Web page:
Calcium Products - Items filtered by date: April 2012
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Calcium Products - Items filtered by date: April 2012

21st Century Agronomic Illiterates

 Alvin Toffler, former editor of Fortune magazine, writer and futurist said "The illiterate of the 21st century will not be those who cannot read and write, but those who cannot learn, unlearn, and relearn"

What have you had to unlearn and relearn in regards to agronomic principles?

 

Leave your comments below or head over to our Facebook page and leave us a comment!

 

Yield Starts Here is a blog for farmers, focusing on increasing yield and profitability by focusing on the soil. It is managed by Craig Dick, a Blogronomist and Sales and Marketing Manager at Calcium Products. Find other articles by Craig and guest writers at http://blog.calciumproducts.com/ .

 

 

 

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North American Soils Lack Zinc

While its true calcium may be King, all nutrients have an important part to play in plant health and high yields. I just saw an article on the lack of zinc in North American Soils. Of 4.4 million tests taken in 2010 37% showed less than 1 ppm Zn, with 16% of those less than 0.5 ppm. 

You can order the full IPNI report Soil Test leaves in North America 2010 by clicking on the previous link.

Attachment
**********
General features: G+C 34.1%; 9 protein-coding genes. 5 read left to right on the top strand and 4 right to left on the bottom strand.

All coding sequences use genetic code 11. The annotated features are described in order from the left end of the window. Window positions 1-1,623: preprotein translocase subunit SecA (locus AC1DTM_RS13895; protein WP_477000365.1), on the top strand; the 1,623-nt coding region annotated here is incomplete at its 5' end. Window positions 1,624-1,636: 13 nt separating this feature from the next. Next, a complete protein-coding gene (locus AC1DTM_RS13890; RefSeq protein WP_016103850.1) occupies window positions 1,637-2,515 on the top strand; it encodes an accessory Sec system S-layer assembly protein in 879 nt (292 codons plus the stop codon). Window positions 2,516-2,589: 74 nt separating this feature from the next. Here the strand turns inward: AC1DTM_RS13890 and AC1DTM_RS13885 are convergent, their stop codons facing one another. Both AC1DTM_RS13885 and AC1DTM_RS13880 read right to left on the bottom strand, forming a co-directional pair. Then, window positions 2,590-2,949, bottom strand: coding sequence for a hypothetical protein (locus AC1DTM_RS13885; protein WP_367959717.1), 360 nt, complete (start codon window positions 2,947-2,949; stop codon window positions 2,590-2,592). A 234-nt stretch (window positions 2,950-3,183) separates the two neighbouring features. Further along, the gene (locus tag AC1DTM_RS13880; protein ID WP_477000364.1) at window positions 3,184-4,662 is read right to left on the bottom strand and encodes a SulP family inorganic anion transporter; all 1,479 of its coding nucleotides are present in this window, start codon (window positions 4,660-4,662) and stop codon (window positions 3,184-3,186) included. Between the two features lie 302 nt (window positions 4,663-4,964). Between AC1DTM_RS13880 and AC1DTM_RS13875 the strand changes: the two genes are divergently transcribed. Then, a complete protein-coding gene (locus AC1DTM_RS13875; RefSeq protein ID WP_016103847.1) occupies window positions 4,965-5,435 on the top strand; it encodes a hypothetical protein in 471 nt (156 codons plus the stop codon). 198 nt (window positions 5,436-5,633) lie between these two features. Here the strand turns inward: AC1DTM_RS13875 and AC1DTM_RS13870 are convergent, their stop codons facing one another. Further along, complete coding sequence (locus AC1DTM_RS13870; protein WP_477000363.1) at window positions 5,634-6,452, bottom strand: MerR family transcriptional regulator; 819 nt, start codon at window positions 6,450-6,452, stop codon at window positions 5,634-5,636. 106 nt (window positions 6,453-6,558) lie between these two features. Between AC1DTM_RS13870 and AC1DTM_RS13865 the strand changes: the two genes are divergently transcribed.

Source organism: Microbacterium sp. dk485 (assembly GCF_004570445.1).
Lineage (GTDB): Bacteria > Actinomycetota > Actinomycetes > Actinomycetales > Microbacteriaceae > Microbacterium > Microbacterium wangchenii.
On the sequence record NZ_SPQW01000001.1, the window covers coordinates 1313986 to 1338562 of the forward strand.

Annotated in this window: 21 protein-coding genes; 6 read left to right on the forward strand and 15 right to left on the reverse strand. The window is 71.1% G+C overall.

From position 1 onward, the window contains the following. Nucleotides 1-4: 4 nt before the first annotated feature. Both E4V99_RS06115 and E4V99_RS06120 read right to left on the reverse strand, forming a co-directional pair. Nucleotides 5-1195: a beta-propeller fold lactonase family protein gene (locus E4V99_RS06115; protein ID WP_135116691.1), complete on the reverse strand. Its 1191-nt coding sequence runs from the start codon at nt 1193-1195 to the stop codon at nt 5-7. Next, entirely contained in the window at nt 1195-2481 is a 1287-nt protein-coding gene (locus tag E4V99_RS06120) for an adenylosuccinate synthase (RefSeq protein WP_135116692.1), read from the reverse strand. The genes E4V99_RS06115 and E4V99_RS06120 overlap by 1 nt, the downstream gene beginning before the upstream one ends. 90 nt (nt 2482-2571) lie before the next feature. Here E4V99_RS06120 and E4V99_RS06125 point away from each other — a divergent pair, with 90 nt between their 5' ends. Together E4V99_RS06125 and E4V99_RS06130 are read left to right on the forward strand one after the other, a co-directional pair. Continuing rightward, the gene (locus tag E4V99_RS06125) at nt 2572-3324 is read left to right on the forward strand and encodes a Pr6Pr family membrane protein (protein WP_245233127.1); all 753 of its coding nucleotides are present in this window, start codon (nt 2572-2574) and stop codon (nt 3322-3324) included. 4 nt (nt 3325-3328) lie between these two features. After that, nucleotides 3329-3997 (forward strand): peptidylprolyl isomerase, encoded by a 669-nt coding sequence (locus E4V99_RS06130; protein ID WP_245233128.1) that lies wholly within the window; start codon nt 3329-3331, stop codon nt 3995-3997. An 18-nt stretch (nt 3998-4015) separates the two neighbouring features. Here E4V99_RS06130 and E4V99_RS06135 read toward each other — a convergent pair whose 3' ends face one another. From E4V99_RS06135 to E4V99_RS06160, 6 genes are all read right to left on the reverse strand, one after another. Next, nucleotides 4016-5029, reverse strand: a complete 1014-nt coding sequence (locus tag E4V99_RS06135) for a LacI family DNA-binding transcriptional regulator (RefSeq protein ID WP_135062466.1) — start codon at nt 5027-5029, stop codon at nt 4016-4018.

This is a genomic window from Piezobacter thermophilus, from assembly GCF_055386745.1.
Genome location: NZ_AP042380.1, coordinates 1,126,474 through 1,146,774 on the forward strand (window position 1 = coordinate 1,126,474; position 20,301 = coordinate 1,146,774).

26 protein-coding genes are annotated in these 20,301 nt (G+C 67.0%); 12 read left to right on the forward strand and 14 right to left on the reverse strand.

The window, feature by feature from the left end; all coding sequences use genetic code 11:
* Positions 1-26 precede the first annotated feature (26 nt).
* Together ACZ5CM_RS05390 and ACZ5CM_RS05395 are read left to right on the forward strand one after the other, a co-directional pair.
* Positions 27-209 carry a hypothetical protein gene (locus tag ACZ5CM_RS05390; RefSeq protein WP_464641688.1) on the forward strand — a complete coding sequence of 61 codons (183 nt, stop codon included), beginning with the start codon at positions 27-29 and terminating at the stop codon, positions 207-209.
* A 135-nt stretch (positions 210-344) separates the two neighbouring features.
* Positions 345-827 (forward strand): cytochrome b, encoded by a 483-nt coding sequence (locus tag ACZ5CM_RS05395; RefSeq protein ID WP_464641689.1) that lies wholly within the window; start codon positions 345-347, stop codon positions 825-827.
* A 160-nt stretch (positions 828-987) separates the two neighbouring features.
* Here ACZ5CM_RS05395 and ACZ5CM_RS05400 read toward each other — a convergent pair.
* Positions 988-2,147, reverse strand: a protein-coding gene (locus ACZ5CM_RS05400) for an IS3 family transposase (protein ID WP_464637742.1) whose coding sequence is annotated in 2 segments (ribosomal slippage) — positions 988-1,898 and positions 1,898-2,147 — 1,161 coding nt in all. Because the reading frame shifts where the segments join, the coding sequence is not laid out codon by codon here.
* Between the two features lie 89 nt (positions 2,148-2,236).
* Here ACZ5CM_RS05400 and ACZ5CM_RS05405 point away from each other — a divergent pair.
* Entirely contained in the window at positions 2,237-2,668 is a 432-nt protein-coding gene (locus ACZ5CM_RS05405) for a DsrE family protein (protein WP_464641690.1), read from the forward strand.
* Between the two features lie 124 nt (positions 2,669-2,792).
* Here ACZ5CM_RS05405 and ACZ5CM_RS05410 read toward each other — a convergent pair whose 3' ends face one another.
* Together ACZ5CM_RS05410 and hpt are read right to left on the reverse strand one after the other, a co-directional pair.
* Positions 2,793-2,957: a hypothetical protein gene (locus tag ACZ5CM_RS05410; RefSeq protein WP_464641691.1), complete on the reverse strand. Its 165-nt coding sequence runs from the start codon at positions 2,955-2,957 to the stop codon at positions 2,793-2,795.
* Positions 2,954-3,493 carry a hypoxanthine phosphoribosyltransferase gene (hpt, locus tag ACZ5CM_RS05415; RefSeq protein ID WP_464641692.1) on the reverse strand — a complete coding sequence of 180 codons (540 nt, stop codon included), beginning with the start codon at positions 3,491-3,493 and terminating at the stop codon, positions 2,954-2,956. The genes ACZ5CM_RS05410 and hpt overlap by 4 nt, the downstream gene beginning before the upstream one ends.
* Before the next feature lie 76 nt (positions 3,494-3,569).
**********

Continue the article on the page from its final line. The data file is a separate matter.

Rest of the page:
Zinc is a component of enzymes including auxins (plant growth hormones). It is essential to carbohydrate metabolism, protein synthesis and internodal elongation (stem growth). 

 

Here is a great post by AgriGold Hybrids on Zinc.

Here is a summary of the post:

... showed a 53 bushel increase in yield by adding one pound of zinc to a starter. 

 

...common symptoms associated with zinc deficiency in corn results in a white or yellow band that runs parallel with the mid rib. Other problems associated with zinc deficiency include:

• Poor root development
• Stunted growth
• Small leaves
• Shortened internodes
• Delayed silking and tasseling
• Chalky kernels

There is also the hidden deficiency that has no symptoms.  Hidden zinc deficiencies are well documented in corn and reductions in yield can be up to 40%.  Therefore the best method to determine if zinc is deficient is by taking soil samples to determine the levels of zinc in the soil.

Calcium Product's Note: It is well documented that many deficiencies can take up to 2 weeks to show visual response and up to 2 more weeks to correct. This whole time you are losing yield you cannot recover.